Jennifer Miller for the New York Times asks “Have We Hit Peak Podcast?”. I’d wager we’re not even at basecamp yet (though I have already turned back).
The two new words I learned? Podfade and Bantercasts—like all good new words, neither needs further explanation.
Some interesting snippets:
“Today, Ms. Mandriota says the same D.I.Y. spirit that made having a podcast “alluring” is precisely what doomed the project.”
Ask yourself is it a hobby or a business? If it is the latter, how are you going to get to there? If the former. why should I care?
And then this:
“There are now upward of 700,000 podcasts, according to the podcast production and hosting service Blubrry, with between 2,000 and 3,000 new shows launching each month.”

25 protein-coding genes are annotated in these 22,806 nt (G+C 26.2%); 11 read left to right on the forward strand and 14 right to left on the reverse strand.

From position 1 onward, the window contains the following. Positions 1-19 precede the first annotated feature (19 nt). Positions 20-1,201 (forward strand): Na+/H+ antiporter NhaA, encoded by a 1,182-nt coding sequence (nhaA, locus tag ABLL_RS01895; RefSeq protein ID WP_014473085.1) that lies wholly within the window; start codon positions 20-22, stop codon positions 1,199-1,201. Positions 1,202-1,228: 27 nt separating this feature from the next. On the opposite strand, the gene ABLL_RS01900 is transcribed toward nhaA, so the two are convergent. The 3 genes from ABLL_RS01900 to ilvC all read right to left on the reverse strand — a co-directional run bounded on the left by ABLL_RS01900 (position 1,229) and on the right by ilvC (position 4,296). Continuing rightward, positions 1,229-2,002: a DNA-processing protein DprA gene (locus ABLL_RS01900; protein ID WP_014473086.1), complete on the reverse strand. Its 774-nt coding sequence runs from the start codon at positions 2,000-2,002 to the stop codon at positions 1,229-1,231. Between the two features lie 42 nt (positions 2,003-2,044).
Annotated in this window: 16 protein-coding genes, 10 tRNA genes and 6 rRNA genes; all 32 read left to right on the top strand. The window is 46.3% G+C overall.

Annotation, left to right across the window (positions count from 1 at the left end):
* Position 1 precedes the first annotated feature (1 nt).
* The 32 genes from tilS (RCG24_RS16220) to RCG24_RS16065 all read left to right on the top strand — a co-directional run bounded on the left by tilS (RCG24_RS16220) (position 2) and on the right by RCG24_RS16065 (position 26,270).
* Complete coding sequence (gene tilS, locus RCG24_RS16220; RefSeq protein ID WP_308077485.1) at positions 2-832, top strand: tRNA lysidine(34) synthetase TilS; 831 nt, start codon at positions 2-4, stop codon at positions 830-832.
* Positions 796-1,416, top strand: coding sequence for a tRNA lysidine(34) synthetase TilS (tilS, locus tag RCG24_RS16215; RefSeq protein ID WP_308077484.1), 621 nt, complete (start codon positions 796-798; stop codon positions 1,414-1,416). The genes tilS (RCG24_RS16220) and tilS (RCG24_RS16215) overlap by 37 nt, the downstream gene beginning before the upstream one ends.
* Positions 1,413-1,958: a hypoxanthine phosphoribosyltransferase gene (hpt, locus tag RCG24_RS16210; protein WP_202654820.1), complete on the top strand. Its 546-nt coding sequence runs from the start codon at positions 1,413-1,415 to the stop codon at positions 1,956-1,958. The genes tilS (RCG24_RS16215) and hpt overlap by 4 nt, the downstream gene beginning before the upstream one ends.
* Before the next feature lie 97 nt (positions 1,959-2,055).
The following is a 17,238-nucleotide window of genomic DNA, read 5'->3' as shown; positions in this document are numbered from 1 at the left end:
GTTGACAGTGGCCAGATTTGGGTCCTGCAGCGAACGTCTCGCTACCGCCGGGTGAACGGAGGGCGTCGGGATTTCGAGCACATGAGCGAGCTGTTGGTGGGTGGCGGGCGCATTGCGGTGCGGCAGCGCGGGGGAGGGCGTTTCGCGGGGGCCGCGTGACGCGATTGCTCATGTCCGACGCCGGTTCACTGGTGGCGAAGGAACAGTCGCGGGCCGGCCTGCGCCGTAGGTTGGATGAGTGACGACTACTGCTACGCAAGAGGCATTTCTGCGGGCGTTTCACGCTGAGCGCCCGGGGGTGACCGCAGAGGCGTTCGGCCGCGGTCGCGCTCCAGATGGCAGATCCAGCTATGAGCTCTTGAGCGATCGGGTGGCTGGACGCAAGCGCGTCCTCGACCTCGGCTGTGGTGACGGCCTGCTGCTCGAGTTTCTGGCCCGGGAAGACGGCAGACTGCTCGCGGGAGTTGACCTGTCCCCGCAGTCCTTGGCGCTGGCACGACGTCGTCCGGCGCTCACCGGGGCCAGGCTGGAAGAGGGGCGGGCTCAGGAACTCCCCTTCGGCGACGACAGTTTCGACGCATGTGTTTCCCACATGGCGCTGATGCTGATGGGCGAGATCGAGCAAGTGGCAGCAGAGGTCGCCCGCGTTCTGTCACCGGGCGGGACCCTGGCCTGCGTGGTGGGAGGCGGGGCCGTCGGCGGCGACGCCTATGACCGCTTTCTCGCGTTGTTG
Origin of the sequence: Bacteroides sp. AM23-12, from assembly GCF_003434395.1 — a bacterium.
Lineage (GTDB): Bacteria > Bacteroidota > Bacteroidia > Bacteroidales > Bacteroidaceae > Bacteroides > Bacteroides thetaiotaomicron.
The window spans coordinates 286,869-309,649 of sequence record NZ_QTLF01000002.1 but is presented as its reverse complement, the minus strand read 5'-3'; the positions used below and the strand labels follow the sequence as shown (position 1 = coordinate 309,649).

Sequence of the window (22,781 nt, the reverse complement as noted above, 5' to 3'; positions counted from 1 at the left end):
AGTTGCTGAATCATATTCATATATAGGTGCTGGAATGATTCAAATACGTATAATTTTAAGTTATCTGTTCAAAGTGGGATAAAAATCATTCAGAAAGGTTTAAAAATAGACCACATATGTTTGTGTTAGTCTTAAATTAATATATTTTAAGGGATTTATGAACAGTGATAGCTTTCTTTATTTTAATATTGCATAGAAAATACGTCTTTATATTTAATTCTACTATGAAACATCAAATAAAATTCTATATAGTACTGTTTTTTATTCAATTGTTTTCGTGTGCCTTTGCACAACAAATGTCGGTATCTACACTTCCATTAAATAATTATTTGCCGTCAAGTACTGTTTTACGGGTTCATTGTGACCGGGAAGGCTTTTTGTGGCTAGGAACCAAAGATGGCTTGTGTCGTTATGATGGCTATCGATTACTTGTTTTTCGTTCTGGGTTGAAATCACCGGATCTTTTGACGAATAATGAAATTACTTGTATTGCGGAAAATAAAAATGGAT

Then, towards the end of the story:
“between March and May of this year, only 19.3 percent of existing podcasts introduced a new episode, according to Blubrry”
If you assume a podcast which has not been updated in two months has been abandoned, this figure represents almost 560,000 abandoned podcasts. Think of all those microphones!
Treasure map please
This is the concern I was getting at with Apple bringing podcasts in-house. As the number of podcasts explode, discovery is going to become an ever more critical issue. Even if some of the 2,000 to 3,000 new monthly podcasts are great, how on earth are you going to find them?
Really, this is no different to starting a travel blog. Yes, your Mum may well be your number one fan.
But there is no guarantee the rest of the planet will share her enthusiasm.